Wednesday, 10 July 2019 11:13

Mobile services record low rate of consumer complaints, voice-only services over NBN not so good: ACMA Featured


Mobile services have fared best with a low rate of consumer complaints in stark contrast to voice only services delivered by telcos over the NBN which had the highest rate of complaints over a six month period last year, according to a report by the telecommunications regulator, the Australian Communications and Media Authority.

The latest telecommunications handling report from the ACMA, reveals that mobile services, over the six months from July to December in 2018, had the lowest rate of consumers complaints despite having the highest number 30.1 million of services in operation.

In contrast, over the period from July to December 2018, voice-only services delivered by telcos over the NBN, using VoIP technology, had the lowest number of services in operation 275,753 but the highest rate of complaints.

“We will be analysing complaints data to consider whether there are areas needing stronger industry action or regulatory rules,” said ACMA chair Nerida O’Loughlin.

“The high level of complaints reported for voice-only services delivered by telcos over the NBN is of real concern as they are critical to the most vulnerable in our community.

“The ACMA will be taking a close interest in efforts by telcos to deal with the cause of these complaints.”

In response to the ACMA report, NBN Co, which is building the national broadband network, said it had made “significant investments to work with the telco industry to improve customer experience and we are starting to see the early signs of that”.

In a statement issued to iTWire, a spokesperson for NBN Co said, “we are committed to doing our part to work with internet and phone providers to help improve the customer service experience of consumers and businesses migrating and connecting to the NBN access network.

“As the ACMA report notes, the rate of complaints about broadband services delivered by telcos over the NBN is 40 percent lower than for services delivered over non-NBN networks.

“We look forward to continued engagement with the ACMA and our industry partners in doing our part to help reduce the level of complaints.”

O’Loughlin says ACMA's complaints report is the “very first time information about complaints made by customers directly to their telco has been collated by the ACMA”, adding that, “this report shines further light into the telco industry’s handling of the problems their customers are facing”.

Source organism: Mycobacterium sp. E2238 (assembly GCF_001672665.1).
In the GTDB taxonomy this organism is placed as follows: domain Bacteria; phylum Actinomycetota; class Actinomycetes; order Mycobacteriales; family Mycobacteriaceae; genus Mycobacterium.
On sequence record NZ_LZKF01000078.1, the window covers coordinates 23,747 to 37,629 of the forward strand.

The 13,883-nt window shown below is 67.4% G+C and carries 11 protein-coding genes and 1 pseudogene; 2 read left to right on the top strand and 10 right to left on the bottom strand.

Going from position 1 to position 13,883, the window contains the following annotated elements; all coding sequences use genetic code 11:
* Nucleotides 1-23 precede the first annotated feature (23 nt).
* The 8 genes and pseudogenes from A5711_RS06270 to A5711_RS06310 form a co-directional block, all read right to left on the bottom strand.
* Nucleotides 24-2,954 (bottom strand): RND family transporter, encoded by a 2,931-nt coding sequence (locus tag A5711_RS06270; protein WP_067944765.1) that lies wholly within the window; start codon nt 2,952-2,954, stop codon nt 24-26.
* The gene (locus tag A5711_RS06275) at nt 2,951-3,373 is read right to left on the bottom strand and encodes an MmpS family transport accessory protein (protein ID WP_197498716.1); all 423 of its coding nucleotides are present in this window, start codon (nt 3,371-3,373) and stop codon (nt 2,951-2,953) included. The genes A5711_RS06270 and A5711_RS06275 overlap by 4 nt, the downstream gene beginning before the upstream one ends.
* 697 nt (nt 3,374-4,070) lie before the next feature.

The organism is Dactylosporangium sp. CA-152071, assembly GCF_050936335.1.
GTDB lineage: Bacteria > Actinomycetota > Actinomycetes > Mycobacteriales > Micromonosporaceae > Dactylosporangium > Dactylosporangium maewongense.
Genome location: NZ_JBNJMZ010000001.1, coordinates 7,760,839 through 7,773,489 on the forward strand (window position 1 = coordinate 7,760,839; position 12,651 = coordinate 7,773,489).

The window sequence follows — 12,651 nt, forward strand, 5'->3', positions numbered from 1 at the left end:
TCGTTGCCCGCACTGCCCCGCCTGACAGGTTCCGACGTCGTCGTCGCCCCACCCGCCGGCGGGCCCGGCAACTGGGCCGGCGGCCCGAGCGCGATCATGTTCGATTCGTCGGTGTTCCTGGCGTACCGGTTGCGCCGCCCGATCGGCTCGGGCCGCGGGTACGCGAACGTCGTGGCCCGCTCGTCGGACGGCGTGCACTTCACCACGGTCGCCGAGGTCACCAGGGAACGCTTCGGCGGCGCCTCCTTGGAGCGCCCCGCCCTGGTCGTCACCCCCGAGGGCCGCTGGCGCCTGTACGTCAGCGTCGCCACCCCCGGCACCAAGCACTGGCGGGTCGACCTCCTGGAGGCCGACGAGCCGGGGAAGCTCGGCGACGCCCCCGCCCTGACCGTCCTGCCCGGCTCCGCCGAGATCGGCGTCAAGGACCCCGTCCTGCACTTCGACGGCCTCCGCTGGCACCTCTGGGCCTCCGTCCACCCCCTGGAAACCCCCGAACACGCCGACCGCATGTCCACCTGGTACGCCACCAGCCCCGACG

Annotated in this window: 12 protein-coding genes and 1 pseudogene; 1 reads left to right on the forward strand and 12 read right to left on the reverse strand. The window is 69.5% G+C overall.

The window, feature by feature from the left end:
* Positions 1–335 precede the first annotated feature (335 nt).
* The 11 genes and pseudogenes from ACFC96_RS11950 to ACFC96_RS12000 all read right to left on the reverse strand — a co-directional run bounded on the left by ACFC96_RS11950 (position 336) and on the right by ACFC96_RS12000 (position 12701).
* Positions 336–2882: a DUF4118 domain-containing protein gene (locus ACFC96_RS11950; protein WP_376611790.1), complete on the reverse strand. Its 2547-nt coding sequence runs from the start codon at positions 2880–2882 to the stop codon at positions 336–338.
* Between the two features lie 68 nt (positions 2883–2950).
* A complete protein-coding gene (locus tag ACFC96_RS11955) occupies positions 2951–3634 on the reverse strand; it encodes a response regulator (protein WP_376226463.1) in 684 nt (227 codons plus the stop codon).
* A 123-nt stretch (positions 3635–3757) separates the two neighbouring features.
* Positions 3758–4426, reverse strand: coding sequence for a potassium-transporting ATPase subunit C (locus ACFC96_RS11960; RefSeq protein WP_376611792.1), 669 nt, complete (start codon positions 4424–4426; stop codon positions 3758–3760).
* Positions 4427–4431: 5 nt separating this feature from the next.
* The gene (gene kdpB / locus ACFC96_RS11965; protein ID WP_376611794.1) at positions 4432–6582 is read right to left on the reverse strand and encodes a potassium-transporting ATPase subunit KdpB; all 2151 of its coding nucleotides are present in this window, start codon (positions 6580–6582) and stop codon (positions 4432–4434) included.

Other key findings by the ACMA included:

  • the rate of complaints about broadband services delivered by telcos over the NBN is 40% lower than for services delivered over non-NBN networks.
  • the highest rate of complaints about broadband services delivered by telcos over the NBN involved the new fibre-to-the-curb technology. However this high rate of complaints was attributable to only a few of the telcos that provided data to the ACMA.
  • the median number of days telcos take to resolve a complaint is six (telcos have a maximum of 15 days to propose a resolution to a complaint).
  • total complaints to telcos increased in the December quarter, while the proportion of complaints referred to telcos for resolution by the Telecommunications Industry Ombudsman is down.


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Peter Dinham

Peter Dinham is a co-founder of iTWire and a 35-year veteran journalist and corporate communications consultant. He has worked as a journalist in all forms of media – newspapers/magazines, radio, television, press agency and now, online – including with the Canberra Times, The Examiner (Tasmania), the ABC and AAP-Reuters. As a freelance journalist he also had articles published in Australian and overseas magazines. He worked in the corporate communications/public relations sector, in-house with an airline, and as a senior executive in Australia of the world’s largest communications consultancy, Burson-Marsteller. He also ran his own communications consultancy and was a co-founder in Australia of the global photographic agency, the Image Bank (now Getty Images).



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